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Determination: Young Women Forging Their Paths

Women's Initiative Newsletter
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When I think of Ruth Bader Ginsburg it is not of her in her black robe with one of her iconic collars. It is of a picture of her I cut from the ABA Journal years ago and keep in my desk. In the photo, she is probably 30-years-old and she is smiling. She is wearing shorts and white polo sitting on a bed with her kids jumping behind her. It is a very human picture. And, isn't that what we need to remember? Ruth Bader Ginsburg was just like us and we can achieve things just like she did.

How do we follow in her footsteps? The first, but not obvious answer to that question, is quite simply that you don't have to follow in her footsteps. Her life's work was to give women options. She threw open the doors and now you get to choose what door(s) are right for you. (Thank you, Ruth.)

I believe she would give some of the following advice to young women:

  1. Walk your own truth and ask for more: Ruth probably had some lonely days. I would imagine that being a trailblazer is only fun once you succeed because so many are vocally rooting for you to fail. But she knew that her own thoughts and ideas were as valuable as anyone else's and she stayed true to her beliefs. She did not accept the status quo. I am sure she battled with imposter syndrome, but she won. Remember that you are not an imposter; you belong.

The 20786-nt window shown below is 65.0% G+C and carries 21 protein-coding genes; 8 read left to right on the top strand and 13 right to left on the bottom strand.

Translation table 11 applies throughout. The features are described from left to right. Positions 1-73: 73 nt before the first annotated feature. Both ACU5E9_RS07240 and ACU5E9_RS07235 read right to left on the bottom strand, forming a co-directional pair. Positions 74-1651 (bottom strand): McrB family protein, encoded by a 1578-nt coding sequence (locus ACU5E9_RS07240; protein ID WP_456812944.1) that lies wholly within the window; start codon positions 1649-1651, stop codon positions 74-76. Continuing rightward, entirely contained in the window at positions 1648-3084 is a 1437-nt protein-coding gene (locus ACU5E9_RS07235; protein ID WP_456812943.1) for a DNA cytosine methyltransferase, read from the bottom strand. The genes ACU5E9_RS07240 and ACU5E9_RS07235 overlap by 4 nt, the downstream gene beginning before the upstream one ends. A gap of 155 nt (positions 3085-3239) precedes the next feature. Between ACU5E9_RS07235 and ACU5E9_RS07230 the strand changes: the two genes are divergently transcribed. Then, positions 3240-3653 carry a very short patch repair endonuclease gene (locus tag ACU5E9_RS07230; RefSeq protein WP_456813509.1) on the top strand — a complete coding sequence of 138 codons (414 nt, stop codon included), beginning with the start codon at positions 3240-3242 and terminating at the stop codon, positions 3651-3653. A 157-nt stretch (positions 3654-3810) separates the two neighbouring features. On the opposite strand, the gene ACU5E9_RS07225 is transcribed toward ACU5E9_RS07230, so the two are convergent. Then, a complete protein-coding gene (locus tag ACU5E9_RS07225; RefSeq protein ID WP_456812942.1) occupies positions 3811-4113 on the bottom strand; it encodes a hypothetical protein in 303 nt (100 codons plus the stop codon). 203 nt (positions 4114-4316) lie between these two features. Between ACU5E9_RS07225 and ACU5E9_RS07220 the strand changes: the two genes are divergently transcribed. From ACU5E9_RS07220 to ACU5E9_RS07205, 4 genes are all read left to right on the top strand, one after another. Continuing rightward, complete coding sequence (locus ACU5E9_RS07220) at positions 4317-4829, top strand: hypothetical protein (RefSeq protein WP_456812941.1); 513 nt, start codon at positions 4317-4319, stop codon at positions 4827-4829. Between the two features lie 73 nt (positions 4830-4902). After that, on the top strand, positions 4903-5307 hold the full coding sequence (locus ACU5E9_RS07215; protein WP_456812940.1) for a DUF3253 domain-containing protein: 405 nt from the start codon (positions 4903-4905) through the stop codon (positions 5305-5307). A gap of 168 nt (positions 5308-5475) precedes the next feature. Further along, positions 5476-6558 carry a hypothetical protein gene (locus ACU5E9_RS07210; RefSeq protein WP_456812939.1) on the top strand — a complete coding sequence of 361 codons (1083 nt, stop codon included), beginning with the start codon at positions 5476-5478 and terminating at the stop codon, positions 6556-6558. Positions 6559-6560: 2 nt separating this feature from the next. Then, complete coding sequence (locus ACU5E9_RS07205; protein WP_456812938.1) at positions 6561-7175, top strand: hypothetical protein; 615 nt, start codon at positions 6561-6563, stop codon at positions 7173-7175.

2. When there is an obstacle, pivot and keep pushing: Ruth graduated number one in her class at Columbia and struggled to get a job. It is not lost on me that, had she not been so mercilessly discriminated against, she might not have ended up at the ACLU and opened all those doors. That does not in any way make how she was treated ok and she (or we) are under no obligation to remain positive when we are treated wrongly. We, however, must pivot until we find a path. Keep moving, sister.
     
  3. Be strategic: Ruth always understood the moment she was in and she had a game plan. She used cases about men to advocate for equality for women. She was analytical. She relied on facts. She checked emotional arguments at the door and used her legal training.
     
  4. Do pushups: Ruth lived to be 87 years old. She cared for her mind and body. Women so often care for everyone but themselves. There is no shame in self-care and in building a strong mind and body.

I will close with her words, "Fight for the things that you care about, but do it in a way that will lead others to join you."

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